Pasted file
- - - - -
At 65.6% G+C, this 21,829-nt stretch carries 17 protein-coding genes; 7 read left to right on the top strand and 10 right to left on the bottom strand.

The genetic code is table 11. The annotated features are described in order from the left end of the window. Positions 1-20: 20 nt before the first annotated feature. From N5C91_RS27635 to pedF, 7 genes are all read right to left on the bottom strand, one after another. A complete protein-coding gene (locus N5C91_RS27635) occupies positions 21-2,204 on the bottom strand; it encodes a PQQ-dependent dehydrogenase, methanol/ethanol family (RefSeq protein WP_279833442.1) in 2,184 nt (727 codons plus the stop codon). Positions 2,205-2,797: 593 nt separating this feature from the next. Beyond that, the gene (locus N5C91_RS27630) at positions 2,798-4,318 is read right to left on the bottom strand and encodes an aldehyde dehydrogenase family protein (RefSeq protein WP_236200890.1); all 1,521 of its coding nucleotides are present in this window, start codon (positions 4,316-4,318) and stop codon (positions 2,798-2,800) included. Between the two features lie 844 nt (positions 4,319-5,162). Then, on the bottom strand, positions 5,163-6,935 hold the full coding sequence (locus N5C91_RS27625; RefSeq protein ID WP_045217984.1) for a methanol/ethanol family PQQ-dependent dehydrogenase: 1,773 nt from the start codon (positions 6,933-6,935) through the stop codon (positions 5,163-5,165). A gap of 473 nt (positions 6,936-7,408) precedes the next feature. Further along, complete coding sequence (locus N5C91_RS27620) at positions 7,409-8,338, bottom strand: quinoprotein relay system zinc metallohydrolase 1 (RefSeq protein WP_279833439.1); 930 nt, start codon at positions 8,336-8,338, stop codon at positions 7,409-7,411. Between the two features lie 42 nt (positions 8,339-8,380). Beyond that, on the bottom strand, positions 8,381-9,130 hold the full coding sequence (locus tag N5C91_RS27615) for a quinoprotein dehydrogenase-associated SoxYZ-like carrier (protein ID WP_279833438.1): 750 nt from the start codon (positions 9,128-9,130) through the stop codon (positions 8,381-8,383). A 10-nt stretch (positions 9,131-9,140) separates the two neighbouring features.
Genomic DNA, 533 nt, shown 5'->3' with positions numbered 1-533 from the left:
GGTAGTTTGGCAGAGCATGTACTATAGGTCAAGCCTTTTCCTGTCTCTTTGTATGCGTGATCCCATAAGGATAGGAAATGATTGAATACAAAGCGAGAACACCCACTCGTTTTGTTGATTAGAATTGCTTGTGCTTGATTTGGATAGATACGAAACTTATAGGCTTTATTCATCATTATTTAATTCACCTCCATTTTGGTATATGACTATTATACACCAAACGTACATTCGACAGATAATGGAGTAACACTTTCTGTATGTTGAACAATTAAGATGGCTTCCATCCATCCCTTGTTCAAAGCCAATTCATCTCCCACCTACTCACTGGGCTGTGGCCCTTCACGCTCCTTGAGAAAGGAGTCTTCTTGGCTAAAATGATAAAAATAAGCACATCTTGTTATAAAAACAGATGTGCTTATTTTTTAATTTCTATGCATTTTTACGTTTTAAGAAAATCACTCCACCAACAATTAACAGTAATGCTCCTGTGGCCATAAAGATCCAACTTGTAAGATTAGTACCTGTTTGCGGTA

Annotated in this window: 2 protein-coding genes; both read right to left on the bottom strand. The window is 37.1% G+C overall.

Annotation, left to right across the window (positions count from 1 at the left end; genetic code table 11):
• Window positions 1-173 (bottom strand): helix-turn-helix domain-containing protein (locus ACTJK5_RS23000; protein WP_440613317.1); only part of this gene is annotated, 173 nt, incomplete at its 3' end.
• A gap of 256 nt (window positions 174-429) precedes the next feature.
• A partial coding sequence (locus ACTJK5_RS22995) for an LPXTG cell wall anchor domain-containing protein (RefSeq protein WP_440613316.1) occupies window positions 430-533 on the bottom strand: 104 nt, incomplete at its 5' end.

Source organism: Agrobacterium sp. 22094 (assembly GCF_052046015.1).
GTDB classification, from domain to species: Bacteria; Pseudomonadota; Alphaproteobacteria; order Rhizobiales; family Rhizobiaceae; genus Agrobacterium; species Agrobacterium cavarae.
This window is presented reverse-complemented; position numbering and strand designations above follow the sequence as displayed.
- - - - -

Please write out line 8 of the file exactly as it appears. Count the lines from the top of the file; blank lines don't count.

• A gap of 256 nt (window positions 174-429) precedes the next feature.